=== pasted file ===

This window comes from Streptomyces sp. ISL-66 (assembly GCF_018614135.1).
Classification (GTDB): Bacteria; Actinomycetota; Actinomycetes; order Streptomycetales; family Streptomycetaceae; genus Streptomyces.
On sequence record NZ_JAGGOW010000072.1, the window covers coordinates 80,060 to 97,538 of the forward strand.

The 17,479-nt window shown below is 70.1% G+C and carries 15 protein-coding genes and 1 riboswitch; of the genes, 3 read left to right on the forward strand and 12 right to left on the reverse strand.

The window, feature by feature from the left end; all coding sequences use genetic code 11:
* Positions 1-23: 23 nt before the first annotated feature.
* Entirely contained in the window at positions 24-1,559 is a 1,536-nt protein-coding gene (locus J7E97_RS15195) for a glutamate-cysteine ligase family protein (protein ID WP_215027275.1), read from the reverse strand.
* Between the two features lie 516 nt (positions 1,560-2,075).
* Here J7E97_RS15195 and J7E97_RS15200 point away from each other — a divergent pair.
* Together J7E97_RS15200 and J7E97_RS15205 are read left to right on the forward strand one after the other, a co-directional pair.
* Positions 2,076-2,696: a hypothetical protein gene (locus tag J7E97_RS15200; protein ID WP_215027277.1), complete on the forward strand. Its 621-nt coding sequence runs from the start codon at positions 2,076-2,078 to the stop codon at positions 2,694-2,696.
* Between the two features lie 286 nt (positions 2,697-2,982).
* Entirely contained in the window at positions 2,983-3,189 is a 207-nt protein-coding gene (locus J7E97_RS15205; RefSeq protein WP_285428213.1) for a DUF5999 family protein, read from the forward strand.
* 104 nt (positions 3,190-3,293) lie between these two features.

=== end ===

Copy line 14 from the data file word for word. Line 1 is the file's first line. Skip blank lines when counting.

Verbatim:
* 104 nt (positions 3,190-3,293) lie between these two features.